Others point to Charles Feltman, a German butcher who in 1867 began selling hot sausages on rolls out of the pie wagon he hauled up and down the sand dunes of Brooklyn’s Coney Island. Within a few years, he expanded his business from one lowly pushcart into a hot dog empire with an immense restaurant, a beer garden and multiple stands. Business was booming until Nathan Handwerker, a bread slicer at Feltman’s, broke away to open his own stand in 1916. He undercut his former boss, charging half the price per dog: five cents instead of 10. Today, Nathan’s Famous hot dogs are sold in more than 20,000 food service and retail outlets across the United States. Since 1916, the original Coney Island location has held an annual hot dog eating contest on July 4; the current record stands at 68 dogs in 10 minutes.

Did You Know?

  • Babe Ruth once devoured a dozen hot dogs and eight bottles of soda between games of a doubleheader.
  • Americans put away 7 billion hot dogs during peak season (between Memorial Day and Labor Day).
  • 10 percent of annual retail hot dog sales occur during July, also known as National Hot Dog Month.
  • In 2008, Los Angeles and New York spent more on hot dogs than any other cities in the United States ($90,473,016 and $108,250,224, respectively).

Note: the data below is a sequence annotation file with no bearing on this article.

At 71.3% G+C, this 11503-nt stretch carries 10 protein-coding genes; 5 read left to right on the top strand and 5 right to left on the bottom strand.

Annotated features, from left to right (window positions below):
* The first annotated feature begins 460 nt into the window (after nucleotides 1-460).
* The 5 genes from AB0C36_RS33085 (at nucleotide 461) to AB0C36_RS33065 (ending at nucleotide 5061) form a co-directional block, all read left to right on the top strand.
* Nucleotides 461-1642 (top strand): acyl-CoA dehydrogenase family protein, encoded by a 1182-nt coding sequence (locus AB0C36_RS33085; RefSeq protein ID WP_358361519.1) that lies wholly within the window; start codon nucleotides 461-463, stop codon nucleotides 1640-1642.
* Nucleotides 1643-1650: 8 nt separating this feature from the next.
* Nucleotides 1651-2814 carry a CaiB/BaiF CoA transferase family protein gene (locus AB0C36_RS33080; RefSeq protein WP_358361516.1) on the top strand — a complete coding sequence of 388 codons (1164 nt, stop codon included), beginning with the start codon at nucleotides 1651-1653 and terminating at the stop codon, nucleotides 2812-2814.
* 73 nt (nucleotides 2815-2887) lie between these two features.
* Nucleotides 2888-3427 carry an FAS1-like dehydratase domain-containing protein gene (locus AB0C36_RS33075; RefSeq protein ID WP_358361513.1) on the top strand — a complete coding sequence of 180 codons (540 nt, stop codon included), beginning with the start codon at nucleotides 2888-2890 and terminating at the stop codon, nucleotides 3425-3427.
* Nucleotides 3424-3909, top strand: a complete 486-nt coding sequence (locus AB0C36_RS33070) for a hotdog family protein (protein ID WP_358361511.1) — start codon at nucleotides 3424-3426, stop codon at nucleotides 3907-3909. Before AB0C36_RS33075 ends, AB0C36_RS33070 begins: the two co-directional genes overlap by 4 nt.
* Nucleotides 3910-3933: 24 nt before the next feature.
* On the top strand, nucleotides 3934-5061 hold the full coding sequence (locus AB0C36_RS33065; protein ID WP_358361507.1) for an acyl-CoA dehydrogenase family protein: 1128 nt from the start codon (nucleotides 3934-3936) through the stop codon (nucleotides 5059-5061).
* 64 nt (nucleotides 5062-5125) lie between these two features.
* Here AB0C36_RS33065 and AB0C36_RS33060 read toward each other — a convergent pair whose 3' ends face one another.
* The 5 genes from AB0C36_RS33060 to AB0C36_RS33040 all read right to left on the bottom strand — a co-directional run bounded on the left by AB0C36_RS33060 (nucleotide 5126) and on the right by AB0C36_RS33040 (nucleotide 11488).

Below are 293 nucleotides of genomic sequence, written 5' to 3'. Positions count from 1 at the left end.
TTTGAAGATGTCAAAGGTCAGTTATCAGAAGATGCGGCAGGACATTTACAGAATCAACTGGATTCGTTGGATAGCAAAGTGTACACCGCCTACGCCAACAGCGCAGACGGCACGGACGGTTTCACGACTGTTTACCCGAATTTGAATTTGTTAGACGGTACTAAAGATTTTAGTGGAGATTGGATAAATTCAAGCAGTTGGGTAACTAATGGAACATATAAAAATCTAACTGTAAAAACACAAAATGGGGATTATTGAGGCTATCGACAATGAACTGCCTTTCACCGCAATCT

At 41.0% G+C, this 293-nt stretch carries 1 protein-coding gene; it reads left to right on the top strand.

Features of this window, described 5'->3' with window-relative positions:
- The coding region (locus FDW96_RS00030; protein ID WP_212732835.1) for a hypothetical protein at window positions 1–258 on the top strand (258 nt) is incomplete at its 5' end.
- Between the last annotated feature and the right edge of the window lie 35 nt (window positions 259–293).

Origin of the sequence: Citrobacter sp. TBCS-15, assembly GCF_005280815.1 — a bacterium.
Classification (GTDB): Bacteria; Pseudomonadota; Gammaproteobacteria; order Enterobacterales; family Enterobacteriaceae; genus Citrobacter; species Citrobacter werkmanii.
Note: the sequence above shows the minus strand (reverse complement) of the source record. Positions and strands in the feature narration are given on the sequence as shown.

• A regular hot dog has 250 calories, including the bun (but not ketchup, mustard, relish, sauerkraut or any other common toppings).

Peanuts
Raw or roasted, shelled or unshelled, peanuts have been a classic ballpark snack since the earliest days of baseball, but their history goes back much further. Spanish conquistadors exploring the New World were first introduced to peanuts in South America, most likely in Brazil and Peru. They took the plant back home to Europe, and it quickly spread to Africa and Asia. In the 1700s, slave traders brought the peanut back across the Atlantic, using it as a cheap food source for African captives.

A handful of commercial farms in the southern United States started growing peanuts in the 1800s, mainly for oil and livestock fodder; as a food, it was regarded as something only poor people ate. That all changed during the Civil War, when soldiers on both sides recognized the peanut’s value as a tasty, convenient and inexpensive snack. After the war, demand increased rapidly as vendors began selling freshly roasted peanuts on street corners, at circuses and, of course, at baseball games.